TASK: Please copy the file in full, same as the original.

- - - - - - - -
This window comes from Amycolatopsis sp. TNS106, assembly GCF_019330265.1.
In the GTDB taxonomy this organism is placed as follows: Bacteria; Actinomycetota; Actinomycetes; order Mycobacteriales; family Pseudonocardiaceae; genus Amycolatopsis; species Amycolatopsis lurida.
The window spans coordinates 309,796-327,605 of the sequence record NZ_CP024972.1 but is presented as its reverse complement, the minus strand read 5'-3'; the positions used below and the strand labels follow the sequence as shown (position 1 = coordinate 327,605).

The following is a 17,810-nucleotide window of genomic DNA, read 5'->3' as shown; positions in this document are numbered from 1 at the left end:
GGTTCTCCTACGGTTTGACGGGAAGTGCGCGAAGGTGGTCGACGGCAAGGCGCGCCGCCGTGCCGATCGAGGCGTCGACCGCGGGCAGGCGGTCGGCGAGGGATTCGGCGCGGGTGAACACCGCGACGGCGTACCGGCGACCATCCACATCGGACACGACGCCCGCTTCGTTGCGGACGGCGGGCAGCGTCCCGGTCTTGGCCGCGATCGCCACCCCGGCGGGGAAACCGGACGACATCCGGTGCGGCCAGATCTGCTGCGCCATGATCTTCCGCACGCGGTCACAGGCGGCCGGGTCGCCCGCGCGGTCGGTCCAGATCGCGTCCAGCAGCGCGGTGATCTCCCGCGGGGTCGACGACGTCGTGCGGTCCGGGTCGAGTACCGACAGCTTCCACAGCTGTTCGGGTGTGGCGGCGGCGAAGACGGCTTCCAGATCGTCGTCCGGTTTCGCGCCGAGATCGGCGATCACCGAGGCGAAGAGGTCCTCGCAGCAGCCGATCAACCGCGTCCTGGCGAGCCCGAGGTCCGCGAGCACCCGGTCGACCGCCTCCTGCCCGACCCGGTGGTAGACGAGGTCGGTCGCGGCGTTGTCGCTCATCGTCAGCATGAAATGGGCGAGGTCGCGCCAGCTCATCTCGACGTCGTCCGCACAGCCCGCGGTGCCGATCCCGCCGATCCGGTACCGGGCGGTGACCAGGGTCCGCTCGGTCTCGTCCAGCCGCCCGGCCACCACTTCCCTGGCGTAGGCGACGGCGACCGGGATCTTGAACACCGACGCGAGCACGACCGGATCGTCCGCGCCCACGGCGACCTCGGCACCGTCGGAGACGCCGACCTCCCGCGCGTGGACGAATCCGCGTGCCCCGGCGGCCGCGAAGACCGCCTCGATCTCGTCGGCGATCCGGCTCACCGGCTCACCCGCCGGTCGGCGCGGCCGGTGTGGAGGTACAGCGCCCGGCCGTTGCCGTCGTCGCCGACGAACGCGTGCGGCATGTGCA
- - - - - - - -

This window comes from Amycolatopsis sp. TNS106, assembly GCF_019330265.1.
In the GTDB taxonomy this organism is placed as follows: Bacteria; Actinomycetota; Actinomycetes; order Mycobacteriales; family Pseudonocardiaceae; genus Amycolatopsis; species Amycolatopsis lurida.
The window spans coordinates 309,796-327,605 of the sequence record NZ_CP024972.1 but is presented as its reverse complement, the minus strand read 5'-3'; the positions used below and the strand labels follow the sequence as shown (position 1 = coordinate 327,605).

The following is a 17,810-nucleotide window of genomic DNA, read 5'->3' as shown; positions in this document are numbered from 1 at the left end:
GGTTCTCCTACGGTTTGACGGGAAGTGCGCGAAGGTGGTCGACGGCAAGGCGCGCCGCCGTGCCGATCGAGGCGTCGACCGCGGGCAGGCGGTCGGCGAGGGATTCGGCGCGGGTGAACACCGCGACGGCGTACCGGCGACCATCCACATCGGACACGACGCCCGCTTCGTTGCGGACGGCGGGCAGCGTCCCGGTCTTGGCCGCGATCGCCACCCCGGCGGGGAAACCGGACGACATCCGGTGCGGCCAGATCTGCTGCGCCATGATCTTCCGCACGCGGTCACAGGCGGCCGGGTCGCCCGCGCGGTCGGTCCAGATCGCGTCCAGCAGCGCGGTGATCTCCCGCGGGGTCGACGACGTCGTGCGGTCCGGGTCGAGTACCGACAGCTTCCACAGCTGTTCGGGTGTGGCGGCGGCGAAGACGGCTTCCAGATCGTCGTCCGGTTTCGCGCCGAGATCGGCGATCACCGAGGCGAAGAGGTCCTCGCAGCAGCCGATCAACCGCGTCCTGGCGAGCCCGAGGTCCGCGAGCACCCGGTCGACCGCCTCCTGCCCGACCCGGTGGTAGACGAGGTCGGTCGCGGCGTTGTCGCTCATCGTCAGCATGAAATGGGCGAGGTCGCGCCAGCTCATCTCGACGTCGTCCGCACAGCCCGCGGTGCCGATCCCGCCGATCCGGTACCGGGCGGTGACCAGGGTCCGCTCGGTCTCGTCCAGCCGCCCGGCCACCACTTCCCTGGCGTAGGCGACGGCGACCGGGATCTTGAACACCGACGCGAGCACGACCGGATCGTCCGCGCCCACGGCGACCTCGGCACCGTCGGAGACGCCGACCTCCCGCGCGTGGACGAATCCGCGTGCCCCGGCGGCCGCGAAGACCGCCTCGATCTCGTCGGCGATCCGGCTCACCGGCTCACCCGCCGGTCGGCGCGGCCGGTGTGGAGGTACAGCGCCCGGCCGTTGCCGTCGTCGCCGACGAACGCGTGCGGCATGTGCA